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On Jordan Kretchmer's recent 31st birthday, he was on the road taking meetings in New York when he got a video message from the staff at Livefyre, the company he built. He beamed and watched it again. Then he had a moment of realization: He didn't recognize everyone in the video.

"I'm looking at it like, 'Wow!' Who is that person?' he says. "I don't even know them because they started yesterday!"

It's the scaling challenge that confronts so many around hiring employee 100: not knowing everyone's name. No longer managing all hiring. No longer being in charge of literally everything. The company culture is in a looser grasp, and all of a sudden, your company is no longer that starry-eyed upstart. It has lots of big customers to keep satisfied, and it is, well, a big company.

Kretchmer is right there. And he couldn't be more excited.

"Two years ago, I wasn't a CEO; I was just another guy running around like a chicken with his head cut off trying to get shit done and building product, launching product, selling product," he says, very much aware that he's very much a CEO today. "And now I've got a whole executive team; I've got a real CFO, I've got a real SVP of global sales." 

And he's owning it. Livefyre, which calls itself the "world's largest social-curation platform," has 155 employees based in a massive, new, San Francisco office. Its product is quickly becoming one of the publishing backbones for media on the Internet; the company has built comment-management and social-media aggregation platforms for roughly 700 of the largest publishers in the world (these are enterprise customers, including AOL, Condé Nast, and CBS, that pay for customized solutions or support; anyone can use Livefyre tools for free). The company is building fascinating customized projects for brands, too: It built My Oscar Photo, which allowed at-home viewers to take photos on the red carpet, for the Academy Awards.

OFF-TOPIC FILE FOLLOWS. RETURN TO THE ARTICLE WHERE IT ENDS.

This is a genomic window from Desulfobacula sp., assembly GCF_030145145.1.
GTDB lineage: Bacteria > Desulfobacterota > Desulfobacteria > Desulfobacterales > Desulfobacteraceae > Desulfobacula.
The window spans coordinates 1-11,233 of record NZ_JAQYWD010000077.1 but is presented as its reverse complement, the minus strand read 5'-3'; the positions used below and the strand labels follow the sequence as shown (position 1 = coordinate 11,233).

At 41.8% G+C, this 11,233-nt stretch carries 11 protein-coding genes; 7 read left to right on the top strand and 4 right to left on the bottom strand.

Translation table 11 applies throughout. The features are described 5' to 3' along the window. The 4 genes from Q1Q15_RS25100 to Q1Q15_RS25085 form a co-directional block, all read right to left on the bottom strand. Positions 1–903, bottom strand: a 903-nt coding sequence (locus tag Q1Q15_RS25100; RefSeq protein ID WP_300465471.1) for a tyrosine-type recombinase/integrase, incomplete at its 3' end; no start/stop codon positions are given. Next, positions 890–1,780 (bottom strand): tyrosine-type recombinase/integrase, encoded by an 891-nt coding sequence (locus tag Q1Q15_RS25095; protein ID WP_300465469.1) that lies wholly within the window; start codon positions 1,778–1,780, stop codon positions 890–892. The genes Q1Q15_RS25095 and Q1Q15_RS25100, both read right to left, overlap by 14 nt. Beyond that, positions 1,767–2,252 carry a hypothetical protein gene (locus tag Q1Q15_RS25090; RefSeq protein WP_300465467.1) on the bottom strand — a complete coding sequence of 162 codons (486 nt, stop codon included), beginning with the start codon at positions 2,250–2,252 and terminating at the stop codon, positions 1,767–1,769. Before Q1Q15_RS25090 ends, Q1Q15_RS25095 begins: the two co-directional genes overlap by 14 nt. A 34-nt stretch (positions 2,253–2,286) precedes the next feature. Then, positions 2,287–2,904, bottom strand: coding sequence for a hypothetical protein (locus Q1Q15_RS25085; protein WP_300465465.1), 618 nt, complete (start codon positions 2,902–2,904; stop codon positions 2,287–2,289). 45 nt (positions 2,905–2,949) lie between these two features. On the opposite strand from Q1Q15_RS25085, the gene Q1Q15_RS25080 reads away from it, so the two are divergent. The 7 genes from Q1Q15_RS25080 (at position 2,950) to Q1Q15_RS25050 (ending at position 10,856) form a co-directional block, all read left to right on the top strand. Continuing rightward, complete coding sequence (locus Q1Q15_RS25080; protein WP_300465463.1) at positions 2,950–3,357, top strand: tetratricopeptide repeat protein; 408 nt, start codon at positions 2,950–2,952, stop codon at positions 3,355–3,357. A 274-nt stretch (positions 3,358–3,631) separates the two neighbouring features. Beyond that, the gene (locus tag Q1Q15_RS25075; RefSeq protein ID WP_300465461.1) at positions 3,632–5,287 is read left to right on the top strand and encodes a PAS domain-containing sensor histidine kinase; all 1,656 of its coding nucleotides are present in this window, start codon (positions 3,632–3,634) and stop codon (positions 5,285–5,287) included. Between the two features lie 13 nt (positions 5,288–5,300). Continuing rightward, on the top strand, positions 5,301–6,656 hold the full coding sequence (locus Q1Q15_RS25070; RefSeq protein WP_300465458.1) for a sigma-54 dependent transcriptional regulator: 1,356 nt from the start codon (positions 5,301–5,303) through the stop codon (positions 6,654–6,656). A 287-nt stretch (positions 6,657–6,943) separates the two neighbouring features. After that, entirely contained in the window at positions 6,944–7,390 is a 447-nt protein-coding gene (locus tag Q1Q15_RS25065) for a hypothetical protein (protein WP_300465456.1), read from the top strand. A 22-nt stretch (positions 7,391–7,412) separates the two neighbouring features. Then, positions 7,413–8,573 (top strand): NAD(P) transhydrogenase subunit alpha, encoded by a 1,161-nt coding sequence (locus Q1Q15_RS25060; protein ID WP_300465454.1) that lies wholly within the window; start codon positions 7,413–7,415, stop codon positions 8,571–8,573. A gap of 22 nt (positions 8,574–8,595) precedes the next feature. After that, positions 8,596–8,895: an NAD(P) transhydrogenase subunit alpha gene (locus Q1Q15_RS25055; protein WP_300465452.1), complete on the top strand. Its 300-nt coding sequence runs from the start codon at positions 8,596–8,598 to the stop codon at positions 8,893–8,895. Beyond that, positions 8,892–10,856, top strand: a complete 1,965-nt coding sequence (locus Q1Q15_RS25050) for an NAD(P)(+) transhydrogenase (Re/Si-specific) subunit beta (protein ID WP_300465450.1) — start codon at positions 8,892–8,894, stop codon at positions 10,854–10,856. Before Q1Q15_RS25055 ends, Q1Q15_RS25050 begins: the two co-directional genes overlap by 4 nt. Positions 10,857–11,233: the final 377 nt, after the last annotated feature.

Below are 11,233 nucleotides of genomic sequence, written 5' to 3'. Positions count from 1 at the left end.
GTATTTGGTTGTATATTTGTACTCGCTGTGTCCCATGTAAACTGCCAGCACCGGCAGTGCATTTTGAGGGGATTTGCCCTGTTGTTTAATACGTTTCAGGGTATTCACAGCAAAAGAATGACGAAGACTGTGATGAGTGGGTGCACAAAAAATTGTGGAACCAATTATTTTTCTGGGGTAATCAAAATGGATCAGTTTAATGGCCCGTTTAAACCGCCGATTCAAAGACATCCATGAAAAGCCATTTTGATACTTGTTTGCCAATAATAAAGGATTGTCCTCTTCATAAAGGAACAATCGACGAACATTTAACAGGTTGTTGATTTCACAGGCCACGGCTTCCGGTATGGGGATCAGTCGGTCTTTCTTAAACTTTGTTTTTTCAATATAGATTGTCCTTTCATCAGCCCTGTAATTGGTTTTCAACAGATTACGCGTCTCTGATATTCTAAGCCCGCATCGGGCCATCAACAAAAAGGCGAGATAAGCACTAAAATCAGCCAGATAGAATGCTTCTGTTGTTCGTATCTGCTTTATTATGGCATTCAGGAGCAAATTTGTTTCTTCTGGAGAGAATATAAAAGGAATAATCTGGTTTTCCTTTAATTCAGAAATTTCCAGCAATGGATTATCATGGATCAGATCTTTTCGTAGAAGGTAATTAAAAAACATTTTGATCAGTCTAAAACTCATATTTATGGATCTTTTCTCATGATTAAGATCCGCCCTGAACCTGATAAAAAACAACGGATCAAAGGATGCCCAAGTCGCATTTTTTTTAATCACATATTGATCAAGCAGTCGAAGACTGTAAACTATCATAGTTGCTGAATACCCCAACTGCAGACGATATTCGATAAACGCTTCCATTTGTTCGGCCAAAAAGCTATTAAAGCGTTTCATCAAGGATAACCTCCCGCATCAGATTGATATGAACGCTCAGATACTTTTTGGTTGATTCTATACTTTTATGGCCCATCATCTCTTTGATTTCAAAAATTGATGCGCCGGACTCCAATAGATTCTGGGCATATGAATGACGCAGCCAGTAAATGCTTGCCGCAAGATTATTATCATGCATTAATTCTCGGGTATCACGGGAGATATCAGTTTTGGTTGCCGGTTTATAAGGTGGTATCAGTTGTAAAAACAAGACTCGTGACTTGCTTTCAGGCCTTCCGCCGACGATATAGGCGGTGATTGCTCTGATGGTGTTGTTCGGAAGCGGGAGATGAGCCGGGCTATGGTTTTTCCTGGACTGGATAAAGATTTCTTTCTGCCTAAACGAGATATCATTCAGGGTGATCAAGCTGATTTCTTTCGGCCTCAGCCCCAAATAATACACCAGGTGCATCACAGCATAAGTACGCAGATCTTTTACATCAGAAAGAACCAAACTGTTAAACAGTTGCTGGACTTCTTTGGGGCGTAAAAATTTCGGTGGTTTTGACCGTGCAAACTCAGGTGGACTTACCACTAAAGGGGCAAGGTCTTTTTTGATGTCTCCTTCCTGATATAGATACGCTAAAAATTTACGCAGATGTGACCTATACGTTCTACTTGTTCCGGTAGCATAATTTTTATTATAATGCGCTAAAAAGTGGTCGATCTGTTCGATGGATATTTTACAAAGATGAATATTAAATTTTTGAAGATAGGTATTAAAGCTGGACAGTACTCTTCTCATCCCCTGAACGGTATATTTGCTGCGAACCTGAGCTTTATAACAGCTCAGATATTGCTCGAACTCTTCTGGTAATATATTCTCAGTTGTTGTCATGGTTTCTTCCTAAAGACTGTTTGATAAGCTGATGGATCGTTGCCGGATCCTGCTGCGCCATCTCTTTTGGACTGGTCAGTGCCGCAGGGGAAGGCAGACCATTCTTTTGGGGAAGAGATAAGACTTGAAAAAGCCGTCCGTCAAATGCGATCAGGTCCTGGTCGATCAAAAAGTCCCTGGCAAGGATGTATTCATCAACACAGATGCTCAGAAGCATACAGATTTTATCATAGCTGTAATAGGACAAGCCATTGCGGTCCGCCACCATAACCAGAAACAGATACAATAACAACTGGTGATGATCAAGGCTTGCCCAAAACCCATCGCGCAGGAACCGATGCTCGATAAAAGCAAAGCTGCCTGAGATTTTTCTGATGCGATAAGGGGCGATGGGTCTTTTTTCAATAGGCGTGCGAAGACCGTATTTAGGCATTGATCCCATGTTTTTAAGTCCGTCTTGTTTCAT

Paul Bricault, a Los Angeles-based venture partner at Greycroft Partners, a venture-capital firm, says he saw in Kretchmer a little bit of Jack Dorsey: the product person who also is a visionary leader and solid salesperson.

"He's the type of person who has a tremendous amount of charisma and passion for the business he's building," Bricault says. "He's both a product-focused person and has that ability to articulate that vision and sell it--the one-two punch." 

Kretchmer's high school teachers might have been able to predict he'd be an entrepreneur: He repeatedly got sent to the principal's office for talking on his gray Motorola flip phone to clients of his little design business. A few years later, he was dropping out of college to work full time on the business, which he later sold.

The fundamental ideas behind Livefyre were incubated while Kretchmer worked at a creative agency and then at Current.TV, where he oversaw social strategy. That company didn't agree with Kretchmer's vision--so when he was fired, he spun that vision out into Livefyre in 2010.

Despite Kretchmer's strong sales abilities, it took him six months to close Livefyre's first big deal, with News International in the U.K., the former name of a division within News Corporation. It was a sizable, upper-six-figure deal that not only kept alive Livefyre--which was 12 people at that point--but helped prototype its product, as well as cement its customer service strategy.

Using the feedback from News International, Livefyre built out its comment-aggregation and monitoring platform over the next four months. The company now has a greater than 99 percent customer retention rate--probably a figure stemming from Kretchmer's core business philosophy: "If you bend over backwards for a customer and overdeliver for them, they will be a customer forever," he says.